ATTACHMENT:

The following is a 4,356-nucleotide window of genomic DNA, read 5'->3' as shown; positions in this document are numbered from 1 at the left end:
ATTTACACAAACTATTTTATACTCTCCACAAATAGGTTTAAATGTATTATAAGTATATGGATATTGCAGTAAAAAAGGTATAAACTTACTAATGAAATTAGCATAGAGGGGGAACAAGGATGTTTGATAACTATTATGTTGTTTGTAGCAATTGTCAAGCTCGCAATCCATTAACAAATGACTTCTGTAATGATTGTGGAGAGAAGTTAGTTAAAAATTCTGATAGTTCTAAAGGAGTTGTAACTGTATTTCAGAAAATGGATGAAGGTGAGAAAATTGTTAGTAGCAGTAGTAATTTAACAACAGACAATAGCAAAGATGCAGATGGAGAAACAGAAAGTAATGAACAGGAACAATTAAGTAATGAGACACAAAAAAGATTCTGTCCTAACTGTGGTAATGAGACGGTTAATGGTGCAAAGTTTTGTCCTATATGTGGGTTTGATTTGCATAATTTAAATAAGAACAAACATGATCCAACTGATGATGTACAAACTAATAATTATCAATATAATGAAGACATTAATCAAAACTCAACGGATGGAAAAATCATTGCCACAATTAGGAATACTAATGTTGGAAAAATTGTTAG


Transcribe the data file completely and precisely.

The following is a 4,356-nucleotide window of genomic DNA, read 5'->3' as shown; positions in this document are numbered from 1 at the left end:
ATTTACACAAACTATTTTATACTCTCCACAAATAGGTTTAAATGTATTATAAGTATATGGATATTGCAGTAAAAAAGGTATAAACTTACTAATGAAATTAGCATAGAGGGGGAACAAGGATGTTTGATAACTATTATGTTGTTTGTAGCAATTGTCAAGCTCGCAATCCATTAACAAATGACTTCTGTAATGATTGTGGAGAGAAGTTAGTTAAAAATTCTGATAGTTCTAAAGGAGTTGTAACTGTATTTCAGAAAATGGATGAAGGTGAGAAAATTGTTAGTAGCAGTAGTAATTTAACAACAGACAATAGCAAAGATGCAGATGGAGAAACAGAAAGTAATGAACAGGAACAATTAAGTAATGAGACACAAAAAAGATTCTGTCCTAACTGTGGTAATGAGACGGTTAATGGTGCAAAGTTTTGTCCTATATGTGGGTTTGATTTGCATAATTTAAATAAGAACAAACATGATCCAACTGATGATGTACAAACTAATAATTATCAATATAATGAAGACATTAATCAAAACTCAACGGATGGAAAAATCATTGCCACAATTAGGAATACTAATGTTGGAAAAATTGTTAG